- I have a fisherman friendly boat! While the usual array of pleasure yachts are frowned upon by local working boats, it seems everyone loves a Yarmouth23! I’m told that the boat just looks right. I often get the thumbs up (literally) from fishermen as I enter local harbours, so it must be true. More importantly, they never seem to mind if I’m anchored or pick up a buoy among them. From conversations with other yachtsmen, this is quite rare.
- Small is not only beautiful, it’s inexpensive. Nothing puts a smile on your face like coming out of a marina office having paid six euro for the night while moderately sized boats (10m or so) have had to fork out four to five times my tariff. Their only option for reducing expenditure is to anchor out and frankly, while I’m all for it, you do tend to miss out on much of the yachting social life when you avoid marinas. Some marinas are inexpensive for larger yachts but more expensive for smaller ones, so I can never really trust the advice on costs provided by other yachtsmen.
- I am a gaff rig convert! I didn’t know anything about gaffers until I bought Eileen of Avoca, but now that I have sailed her for several years I really appreciate what the sail configuration can offer. A sloop or Marconi rig will win hands down beating, but my shorter mast and longer boom have advantages, even when not sailing downwind. I have plenty of room in the push-pit because the boom reaches all the way to the stern (no ropes to get in the way), and if my mast were any longer, I’d probably have had trouble lowering it and carrying it on deck while motoring through the canals of France.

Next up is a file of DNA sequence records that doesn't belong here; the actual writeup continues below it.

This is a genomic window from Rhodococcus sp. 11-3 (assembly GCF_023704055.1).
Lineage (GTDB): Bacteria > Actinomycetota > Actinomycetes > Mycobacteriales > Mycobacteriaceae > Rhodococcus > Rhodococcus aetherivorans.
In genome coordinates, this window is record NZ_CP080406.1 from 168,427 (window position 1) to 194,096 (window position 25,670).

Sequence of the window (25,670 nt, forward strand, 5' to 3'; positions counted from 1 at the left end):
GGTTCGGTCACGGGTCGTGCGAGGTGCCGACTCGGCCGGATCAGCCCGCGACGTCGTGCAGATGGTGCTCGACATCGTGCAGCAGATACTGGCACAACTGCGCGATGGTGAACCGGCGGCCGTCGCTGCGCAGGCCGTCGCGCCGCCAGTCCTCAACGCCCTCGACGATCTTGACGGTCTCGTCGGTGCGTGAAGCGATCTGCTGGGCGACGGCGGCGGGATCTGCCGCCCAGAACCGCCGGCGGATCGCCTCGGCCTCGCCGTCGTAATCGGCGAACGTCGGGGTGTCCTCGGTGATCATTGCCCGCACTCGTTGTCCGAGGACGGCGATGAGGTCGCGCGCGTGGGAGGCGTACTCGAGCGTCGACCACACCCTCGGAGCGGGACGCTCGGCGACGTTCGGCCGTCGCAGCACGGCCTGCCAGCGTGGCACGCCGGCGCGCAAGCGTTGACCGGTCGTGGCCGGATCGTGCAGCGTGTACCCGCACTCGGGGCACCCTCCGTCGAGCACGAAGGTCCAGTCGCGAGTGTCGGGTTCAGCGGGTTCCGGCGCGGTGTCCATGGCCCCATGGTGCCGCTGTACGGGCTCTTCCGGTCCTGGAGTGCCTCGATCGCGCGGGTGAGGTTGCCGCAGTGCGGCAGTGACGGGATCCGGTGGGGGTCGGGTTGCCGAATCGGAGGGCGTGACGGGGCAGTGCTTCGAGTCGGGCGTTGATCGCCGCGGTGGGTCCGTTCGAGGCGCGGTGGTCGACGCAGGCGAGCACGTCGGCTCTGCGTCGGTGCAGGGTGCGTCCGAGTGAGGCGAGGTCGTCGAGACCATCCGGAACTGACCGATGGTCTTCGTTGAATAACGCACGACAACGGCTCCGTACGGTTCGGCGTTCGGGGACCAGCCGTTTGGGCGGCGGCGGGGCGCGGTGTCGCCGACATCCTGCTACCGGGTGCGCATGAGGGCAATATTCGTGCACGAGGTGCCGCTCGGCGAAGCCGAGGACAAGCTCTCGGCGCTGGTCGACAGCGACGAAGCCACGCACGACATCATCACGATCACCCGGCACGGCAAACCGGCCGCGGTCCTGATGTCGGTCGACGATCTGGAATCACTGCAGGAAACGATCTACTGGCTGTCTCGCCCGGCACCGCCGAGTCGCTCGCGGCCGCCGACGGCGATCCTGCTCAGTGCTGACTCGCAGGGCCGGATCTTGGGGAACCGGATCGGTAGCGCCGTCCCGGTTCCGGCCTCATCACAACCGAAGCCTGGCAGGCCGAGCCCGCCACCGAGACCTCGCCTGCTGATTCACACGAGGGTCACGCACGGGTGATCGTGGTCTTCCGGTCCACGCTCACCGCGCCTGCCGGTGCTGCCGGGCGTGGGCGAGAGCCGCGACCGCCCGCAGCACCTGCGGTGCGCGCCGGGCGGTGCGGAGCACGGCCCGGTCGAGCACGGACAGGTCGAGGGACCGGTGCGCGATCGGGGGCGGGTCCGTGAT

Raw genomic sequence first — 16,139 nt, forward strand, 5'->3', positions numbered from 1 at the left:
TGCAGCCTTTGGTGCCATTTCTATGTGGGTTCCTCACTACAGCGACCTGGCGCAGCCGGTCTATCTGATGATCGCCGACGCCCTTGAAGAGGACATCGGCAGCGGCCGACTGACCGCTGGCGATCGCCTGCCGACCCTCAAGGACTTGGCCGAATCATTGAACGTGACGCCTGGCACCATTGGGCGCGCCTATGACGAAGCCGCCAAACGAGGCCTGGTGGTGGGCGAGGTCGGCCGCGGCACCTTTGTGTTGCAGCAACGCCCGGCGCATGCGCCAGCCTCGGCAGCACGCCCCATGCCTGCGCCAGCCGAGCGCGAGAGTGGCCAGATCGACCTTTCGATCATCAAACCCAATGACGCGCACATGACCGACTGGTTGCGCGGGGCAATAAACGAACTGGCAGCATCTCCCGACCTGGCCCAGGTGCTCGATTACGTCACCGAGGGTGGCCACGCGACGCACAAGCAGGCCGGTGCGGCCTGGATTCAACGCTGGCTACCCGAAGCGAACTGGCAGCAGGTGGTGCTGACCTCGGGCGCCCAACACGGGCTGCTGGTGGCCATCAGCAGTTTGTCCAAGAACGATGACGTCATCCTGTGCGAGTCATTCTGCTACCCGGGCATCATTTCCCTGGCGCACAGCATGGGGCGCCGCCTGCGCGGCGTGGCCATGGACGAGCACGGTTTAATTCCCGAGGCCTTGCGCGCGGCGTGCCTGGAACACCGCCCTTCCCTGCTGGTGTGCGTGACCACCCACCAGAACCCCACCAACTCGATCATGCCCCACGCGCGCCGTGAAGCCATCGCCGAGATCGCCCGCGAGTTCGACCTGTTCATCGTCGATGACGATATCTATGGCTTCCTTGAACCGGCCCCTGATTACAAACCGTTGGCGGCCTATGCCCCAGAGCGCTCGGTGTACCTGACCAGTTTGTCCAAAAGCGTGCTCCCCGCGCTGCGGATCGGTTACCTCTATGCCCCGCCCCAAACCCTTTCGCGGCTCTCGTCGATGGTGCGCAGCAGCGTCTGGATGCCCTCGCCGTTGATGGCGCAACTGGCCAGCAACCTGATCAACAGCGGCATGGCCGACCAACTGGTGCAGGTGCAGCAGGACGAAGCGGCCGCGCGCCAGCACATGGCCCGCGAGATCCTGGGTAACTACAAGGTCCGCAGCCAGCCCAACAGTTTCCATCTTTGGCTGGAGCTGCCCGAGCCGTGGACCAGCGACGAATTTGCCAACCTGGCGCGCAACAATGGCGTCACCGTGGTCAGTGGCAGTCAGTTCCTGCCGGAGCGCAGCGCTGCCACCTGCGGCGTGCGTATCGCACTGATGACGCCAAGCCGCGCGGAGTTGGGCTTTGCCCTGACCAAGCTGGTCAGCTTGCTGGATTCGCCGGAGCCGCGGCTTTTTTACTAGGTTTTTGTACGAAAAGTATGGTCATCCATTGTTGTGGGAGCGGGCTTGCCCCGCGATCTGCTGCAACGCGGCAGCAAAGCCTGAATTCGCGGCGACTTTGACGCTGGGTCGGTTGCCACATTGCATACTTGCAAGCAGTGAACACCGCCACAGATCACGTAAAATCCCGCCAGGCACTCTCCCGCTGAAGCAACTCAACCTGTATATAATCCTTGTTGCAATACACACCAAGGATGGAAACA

My Aries Vane Gear is a true wonder and works flawlessly on my Yarmouth 23. Attaching one is a breeze (you’d think that it was specifically designed to accommodate one), and I strongly encourage anyone with long distance ambitions to install one on their boat.
- A Yarmouth23 is an excellent motor-sailor! The boat is by the same designers as the Fisher Series of boats, so I guess it’s in her pedigree. It amuses me no end to motor-sail past larger boats in light airs. I often see them unfurl extra sail to take advantage of the same sudden increase in wind that I’m apparently using. If I’m feeling especially cheeky, I pull out an oar and justify my burst of speed by paddling past…